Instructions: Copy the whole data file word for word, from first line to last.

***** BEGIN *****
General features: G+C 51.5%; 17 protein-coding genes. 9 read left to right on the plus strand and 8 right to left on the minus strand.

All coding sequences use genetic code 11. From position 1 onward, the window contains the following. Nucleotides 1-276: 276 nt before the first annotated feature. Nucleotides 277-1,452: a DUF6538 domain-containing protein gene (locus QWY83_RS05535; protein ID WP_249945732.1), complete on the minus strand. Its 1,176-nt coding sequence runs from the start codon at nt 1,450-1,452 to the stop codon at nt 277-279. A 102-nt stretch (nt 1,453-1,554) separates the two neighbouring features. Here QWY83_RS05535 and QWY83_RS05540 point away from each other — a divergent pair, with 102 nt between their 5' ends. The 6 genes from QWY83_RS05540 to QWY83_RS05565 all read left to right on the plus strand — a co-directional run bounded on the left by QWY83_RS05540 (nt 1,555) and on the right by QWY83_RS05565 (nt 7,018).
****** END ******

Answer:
General features: G+C 51.5%; 17 protein-coding genes. 9 read left to right on the plus strand and 8 right to left on the minus strand.

All coding sequences use genetic code 11. From position 1 onward, the window contains the following. Nucleotides 1-276: 276 nt before the first annotated feature. Nucleotides 277-1,452: a DUF6538 domain-containing protein gene (locus QWY83_RS05535; protein ID WP_249945732.1), complete on the minus strand. Its 1,176-nt coding sequence runs from the start codon at nt 1,450-1,452 to the stop codon at nt 277-279. A 102-nt stretch (nt 1,453-1,554) separates the two neighbouring features. Here QWY83_RS05535 and QWY83_RS05540 point away from each other — a divergent pair, with 102 nt between their 5' ends. The 6 genes from QWY83_RS05540 to QWY83_RS05565 all read left to right on the plus strand — a co-directional run bounded on the left by QWY83_RS05540 (nt 1,555) and on the right by QWY83_RS05565 (nt 7,018).